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Investing in Disaster Risk Reduction for Resilience

Design, Methods and Knowledge in the face of Climate Change

1st Edition - March 15, 2022

Editors: A. Nuno Martins, Gonzalo Lizarralde, Temitope Egbelakin, Liliane Hobeica, Jose Manuel Mendes, Adib Hobeica

Language: English
Paperback ISBN:
9 7 8 - 0 - 1 2 - 8 1 8 6 3 9 - 8
eBook ISBN:
9 7 8 - 0 - 1 2 - 8 1 8 7 3 5 - 7

Disaster prevention and the mitigation of climate change effects call for global action. Joint efforts are required among countries, economic sectors, and public and private st… Read more

Investing in Disaster Risk Reduction for Resilience

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Disaster prevention and the mitigation of climate change effects call for global action. Joint efforts are required among countries, economic sectors, and public and private stakeholders. Not surprisingly, international organizations, such as the United Nations agencies, propose policy frameworks aimed at worldwide influence. The 2015–2030 Sendai Framework seeks to create consensus about the need to act for disaster risk reduction and climate adaptation. A key goal is to promote investments in risk reduction and resilience. But how useful is this policy framework? What does it say, and what does it overlook? How can it be implemented among vulnerable communities, in historic sites, and in other sensitive locations affected by disasters?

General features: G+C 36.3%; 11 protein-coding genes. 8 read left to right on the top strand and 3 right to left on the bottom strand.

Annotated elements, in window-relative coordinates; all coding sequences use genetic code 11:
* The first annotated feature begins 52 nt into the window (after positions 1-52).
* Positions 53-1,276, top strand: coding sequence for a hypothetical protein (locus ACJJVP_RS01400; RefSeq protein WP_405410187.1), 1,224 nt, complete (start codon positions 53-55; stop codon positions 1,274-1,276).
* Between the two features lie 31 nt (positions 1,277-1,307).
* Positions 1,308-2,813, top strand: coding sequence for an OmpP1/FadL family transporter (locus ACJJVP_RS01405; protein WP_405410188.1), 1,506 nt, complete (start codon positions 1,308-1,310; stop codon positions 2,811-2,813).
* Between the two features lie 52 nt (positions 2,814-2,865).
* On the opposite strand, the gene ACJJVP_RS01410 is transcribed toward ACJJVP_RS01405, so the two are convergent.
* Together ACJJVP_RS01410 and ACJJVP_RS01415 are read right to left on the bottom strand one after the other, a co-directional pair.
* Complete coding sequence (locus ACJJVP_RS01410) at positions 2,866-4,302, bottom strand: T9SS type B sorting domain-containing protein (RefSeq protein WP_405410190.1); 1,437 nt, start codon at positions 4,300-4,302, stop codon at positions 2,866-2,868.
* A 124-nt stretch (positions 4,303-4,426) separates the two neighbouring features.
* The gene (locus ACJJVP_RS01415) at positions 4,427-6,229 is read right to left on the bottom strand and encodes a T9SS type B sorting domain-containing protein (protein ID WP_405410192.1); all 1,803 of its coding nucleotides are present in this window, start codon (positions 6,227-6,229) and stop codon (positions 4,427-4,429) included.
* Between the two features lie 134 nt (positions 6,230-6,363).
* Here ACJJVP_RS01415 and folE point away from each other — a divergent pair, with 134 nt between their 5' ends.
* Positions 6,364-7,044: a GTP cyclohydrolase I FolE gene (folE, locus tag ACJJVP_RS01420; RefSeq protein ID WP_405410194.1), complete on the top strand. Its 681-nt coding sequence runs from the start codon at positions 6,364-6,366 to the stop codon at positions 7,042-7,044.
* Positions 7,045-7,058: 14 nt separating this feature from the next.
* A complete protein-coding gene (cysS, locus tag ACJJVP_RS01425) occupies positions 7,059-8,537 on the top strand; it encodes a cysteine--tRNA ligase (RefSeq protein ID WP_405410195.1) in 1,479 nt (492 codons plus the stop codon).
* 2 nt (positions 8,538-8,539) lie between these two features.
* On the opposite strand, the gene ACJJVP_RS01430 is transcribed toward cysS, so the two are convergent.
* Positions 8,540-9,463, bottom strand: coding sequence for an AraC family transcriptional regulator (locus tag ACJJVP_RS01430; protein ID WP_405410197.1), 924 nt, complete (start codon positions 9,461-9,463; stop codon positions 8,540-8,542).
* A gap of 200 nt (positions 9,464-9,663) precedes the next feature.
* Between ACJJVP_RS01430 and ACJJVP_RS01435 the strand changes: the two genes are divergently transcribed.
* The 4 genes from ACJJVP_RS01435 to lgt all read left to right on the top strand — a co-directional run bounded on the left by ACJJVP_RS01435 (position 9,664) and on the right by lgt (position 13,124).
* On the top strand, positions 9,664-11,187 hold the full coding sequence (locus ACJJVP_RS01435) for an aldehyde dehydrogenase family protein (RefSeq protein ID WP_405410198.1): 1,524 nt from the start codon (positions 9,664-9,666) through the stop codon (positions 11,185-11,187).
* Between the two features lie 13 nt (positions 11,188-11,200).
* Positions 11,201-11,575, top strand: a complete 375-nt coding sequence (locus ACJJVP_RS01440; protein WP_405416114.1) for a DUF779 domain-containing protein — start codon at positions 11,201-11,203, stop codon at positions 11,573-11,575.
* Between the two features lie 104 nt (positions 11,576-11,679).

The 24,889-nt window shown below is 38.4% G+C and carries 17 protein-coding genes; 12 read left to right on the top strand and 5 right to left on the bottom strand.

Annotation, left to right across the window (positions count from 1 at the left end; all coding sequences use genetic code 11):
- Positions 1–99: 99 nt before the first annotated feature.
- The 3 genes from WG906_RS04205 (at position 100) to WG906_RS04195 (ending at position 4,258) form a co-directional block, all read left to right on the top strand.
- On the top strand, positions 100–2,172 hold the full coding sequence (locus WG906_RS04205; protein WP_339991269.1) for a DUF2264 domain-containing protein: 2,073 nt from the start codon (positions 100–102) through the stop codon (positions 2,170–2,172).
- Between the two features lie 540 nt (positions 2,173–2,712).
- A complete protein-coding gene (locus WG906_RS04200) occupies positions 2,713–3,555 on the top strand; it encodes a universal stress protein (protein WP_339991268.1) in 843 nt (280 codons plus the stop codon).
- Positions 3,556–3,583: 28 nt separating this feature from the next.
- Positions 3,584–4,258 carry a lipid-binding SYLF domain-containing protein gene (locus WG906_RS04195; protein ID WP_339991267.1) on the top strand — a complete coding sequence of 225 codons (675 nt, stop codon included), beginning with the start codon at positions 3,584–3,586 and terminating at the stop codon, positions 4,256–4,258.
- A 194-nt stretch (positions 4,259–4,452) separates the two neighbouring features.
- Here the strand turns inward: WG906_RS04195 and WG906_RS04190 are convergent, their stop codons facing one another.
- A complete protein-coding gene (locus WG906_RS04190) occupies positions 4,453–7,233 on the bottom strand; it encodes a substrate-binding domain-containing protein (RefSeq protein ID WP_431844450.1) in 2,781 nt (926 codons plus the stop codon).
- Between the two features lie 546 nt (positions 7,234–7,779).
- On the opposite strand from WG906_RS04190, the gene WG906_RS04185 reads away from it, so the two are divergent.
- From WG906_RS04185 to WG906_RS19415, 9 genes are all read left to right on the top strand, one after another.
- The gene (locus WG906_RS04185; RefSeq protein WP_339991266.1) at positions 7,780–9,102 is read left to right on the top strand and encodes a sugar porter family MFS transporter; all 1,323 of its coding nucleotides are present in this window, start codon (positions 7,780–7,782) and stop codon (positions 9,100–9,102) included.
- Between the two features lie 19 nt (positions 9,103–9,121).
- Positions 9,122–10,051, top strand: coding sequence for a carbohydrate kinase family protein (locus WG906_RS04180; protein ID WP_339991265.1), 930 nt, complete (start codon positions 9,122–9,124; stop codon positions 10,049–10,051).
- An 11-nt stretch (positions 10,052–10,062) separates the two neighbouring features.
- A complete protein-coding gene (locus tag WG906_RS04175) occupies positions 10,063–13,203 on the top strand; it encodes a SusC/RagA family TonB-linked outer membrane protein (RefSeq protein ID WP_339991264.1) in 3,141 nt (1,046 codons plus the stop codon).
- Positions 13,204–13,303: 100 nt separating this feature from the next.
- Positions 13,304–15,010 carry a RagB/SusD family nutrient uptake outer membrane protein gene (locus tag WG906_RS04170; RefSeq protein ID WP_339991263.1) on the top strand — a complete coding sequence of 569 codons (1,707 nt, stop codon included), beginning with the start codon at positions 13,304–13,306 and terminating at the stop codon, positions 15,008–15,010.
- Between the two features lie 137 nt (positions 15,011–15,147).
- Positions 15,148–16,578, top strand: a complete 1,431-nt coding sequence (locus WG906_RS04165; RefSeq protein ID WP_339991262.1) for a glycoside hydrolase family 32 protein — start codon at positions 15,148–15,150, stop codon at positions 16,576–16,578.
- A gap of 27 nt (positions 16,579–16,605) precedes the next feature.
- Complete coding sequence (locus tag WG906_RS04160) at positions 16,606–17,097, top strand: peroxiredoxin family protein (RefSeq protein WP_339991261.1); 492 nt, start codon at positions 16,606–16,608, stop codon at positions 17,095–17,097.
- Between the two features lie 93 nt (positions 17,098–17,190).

In this book, prominent scholars and practitioners examine the successes and failures of the Sendai Framework. Their case studies show that, despite its good intentions, the Framework achieves very little. The main reason is that, while avoiding a political engagement, it fails to deal with disasters’ root causes and guide the difficult path of effective implementation.The authors bring a fresh look to international policy and design practices, highlighting cross-disciplinary research avenues, and ideas and methods for low-income communities, cities and heritage sites in Portugal, Haiti, the United States, the Philippines, New Zealand, Sri Lanka, Nigeria, among other countries.Global action requires collaboration between heterogeneous stakeholders, but also the recognition of inequalities, power imbalances, and social and environmental injustices.